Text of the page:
# #448 (s5766-38 / 25 Sivan 5766)

The Bed of Spices

When the Baal Shem Tov arrived, the doors of the study house were locked.

The Bed of Spices

It was the custom of the Baal Shem Tov to extend his third Shabbat meal until it was well into the night, thus prolonging the holiness of the day. But one week he made an exception to his usual practice and concluded Shabbat immediately at nightfall. He said the havdala prayer separating the Sabbath from the rest of the week, and at once made arrangements to set off on a journey. His coachman harnessed the horses, and as soon as the Baal Shem Tov mounted the carriage, the horses set off at great speed. Where was the Baal Shem Tov rushing, and why was it important enough to alter his normal Shabbat routine?

It was still night when the carriage bearing the Baal Shem Tov pulled up outside the study house "Chachmei Kloiz" in the city of Brody. Inside, a secret meeting had been convened with the object of placing a cherem, an order of excommunication, on the Baal Shem Tov and his followers. The selected invitees had been sworn to secrecy to assure that no news of the plan would reach anyone outside of the group. The leader of the Brody assembly was the famous Rabbi Moshe Ostrer, a scholar of great renown.

By the time the Baal Shem Tov arrived, the doors of the study house were locked with a guard posted outside barring anyone uninvited from trying to enter. The Baal Shem Tov approached the doorman and entreated him to open the doors, but to no avail, since he had no invitation. Finally, the Baal Shem Tov said to the guard, "Please, go inside, and tell those gathered that someone wishes to enter, and if they refuse, they are putting their own lives in danger."

The shaken doorman went inside and conveyed the message to the distinguished assembly. A murmur circulated through the crowd. Who, they asked, is this stranger who makes such a dire threat? The doorman relayed the response of the stranger: "Tell them I am Yisroel Baal Shem Tov, and that I have come just now from Medzibozh. I wish to be admitted before them so that they can judge me in person."

The shocked participants allowed him to enter, and he began speaking: "There are two hundred and fifty participants here tonight. Your plot to excommunicate me has caused the curse of Korach's rebels to be brought against you, and you have been sentenced to perish as they did." Several of those present quickly stood and counted the men in the room; true to his word, there were two hundred and fifty people present. The hushed crowd sensed the power of the Baal Shem Tov and understood the profound error of their intentions; they begged for his forgiveness, which he readily gave.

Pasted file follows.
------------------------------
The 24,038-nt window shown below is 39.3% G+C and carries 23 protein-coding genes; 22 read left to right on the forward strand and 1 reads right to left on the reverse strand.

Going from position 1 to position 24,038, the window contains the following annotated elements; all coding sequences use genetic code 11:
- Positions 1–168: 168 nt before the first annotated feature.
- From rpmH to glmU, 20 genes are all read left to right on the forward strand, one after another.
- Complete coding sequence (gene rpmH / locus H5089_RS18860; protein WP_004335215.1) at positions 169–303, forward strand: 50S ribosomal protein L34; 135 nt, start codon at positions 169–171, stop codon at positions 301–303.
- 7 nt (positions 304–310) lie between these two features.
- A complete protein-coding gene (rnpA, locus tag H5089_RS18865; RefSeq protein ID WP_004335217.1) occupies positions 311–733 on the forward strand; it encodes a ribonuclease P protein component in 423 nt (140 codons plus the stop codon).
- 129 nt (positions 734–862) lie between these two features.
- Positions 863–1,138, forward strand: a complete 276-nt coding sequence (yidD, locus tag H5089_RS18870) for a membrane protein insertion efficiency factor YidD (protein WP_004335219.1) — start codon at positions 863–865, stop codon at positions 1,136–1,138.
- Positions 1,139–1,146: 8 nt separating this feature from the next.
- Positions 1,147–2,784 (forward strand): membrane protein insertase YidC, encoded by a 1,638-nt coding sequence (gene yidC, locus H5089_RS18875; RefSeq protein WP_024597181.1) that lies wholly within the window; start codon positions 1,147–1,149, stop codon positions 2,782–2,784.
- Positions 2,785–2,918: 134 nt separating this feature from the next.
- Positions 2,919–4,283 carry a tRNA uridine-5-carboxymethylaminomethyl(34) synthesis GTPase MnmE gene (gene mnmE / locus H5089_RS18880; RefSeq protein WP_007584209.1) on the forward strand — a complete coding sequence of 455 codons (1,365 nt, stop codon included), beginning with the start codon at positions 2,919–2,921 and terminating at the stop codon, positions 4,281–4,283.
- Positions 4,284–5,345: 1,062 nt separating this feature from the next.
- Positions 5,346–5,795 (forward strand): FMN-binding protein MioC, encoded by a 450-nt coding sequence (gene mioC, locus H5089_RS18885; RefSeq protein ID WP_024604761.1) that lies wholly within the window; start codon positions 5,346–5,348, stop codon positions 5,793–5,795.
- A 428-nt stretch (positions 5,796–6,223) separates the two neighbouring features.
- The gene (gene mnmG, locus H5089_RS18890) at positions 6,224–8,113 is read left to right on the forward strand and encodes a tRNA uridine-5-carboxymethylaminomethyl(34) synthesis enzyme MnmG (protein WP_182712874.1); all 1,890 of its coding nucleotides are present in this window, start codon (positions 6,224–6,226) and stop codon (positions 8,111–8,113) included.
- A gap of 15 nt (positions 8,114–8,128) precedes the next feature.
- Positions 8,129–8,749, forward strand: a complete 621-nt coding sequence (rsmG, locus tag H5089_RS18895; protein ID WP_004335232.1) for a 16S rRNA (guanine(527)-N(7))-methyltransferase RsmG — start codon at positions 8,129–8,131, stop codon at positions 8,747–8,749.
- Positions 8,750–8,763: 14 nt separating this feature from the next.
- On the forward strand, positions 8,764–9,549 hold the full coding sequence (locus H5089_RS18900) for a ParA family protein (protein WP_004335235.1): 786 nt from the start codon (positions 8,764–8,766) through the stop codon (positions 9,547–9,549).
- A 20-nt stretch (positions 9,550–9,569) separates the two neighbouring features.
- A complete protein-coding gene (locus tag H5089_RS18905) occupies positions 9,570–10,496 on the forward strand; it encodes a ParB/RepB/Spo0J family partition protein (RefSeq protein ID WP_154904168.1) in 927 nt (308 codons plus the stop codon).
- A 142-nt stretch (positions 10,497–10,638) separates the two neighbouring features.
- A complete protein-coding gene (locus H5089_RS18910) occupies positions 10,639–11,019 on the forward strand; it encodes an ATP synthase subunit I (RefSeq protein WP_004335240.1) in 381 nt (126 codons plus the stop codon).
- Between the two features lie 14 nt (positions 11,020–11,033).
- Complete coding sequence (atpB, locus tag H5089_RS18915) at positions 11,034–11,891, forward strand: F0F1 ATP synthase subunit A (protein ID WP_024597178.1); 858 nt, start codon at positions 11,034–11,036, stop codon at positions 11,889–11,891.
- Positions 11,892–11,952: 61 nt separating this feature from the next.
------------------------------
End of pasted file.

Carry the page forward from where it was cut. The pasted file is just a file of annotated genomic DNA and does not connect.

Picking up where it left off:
Next, as a gesture of apology, their leader, Reb Moshe Ostrer, rose and presented the Baal Shem Tov with a copy of his new commentary, Arugat Habosem, which had not yet been released for general distribution. The Baal Shem Tov accepted the book, flipped through the pages, kissed it, and announced: "I see that your work contains pure truth from the beginning to the end. It is because your soul was empowered by the spirit of King Solomon that your writing is so close to its source."

Reb Moshe was astounded; could anyone really absorb an entire volume just from quickly ruffling through its pages? But then the Baal Shem continued, saying, "The entire Song of Songs is explained in your volume, except for your title words, 'arugat habosem' ['bed of spices' - 5:13]. Those words are not commented upon."
The author objected, "That is absolutely not so. I most certainly did include an explanation of those words!"

"Show it to me, then," challenged the Baal Shem Tov.
Reb Moshe took the book and looked where he knew it to be, but to his surprise, the explanation was missing, apparently lost in a printing error.

The assembled group no longer harbored any doubt that the Baal Shem Tov was a tzadik. They rose to accompany him to his carriage, grateful to have been saved from a grievous mistake.
[Adapted by Yrachmiel Tilles from the rendition on www.lchaimweekly.org]

Biographical note:
Rabbi Yisrael ben Eliezer (18 Elul 1698 - 6 Sivan 1760), the Baal Shem Tov ["master of the good Name"], a unique and seminal figure in Jewish history, revealed the Chassidic movement and his own identity as an exceptionally holy person, on his 36th birthday, 18 Elul 1734. He wrote no books, although many claim to contain his teachings. One available in English is the excellent annotated translation of Tzava'at Harivash, published by Kehos.

Yrachmiel Tilles is co-founder and associate director of Ascent-of-Safed, and editor of Ascent Quarterly and the AscentOfSafed.com and KabbalaOnline.org websites. He has hundreds of published stories to his credit.

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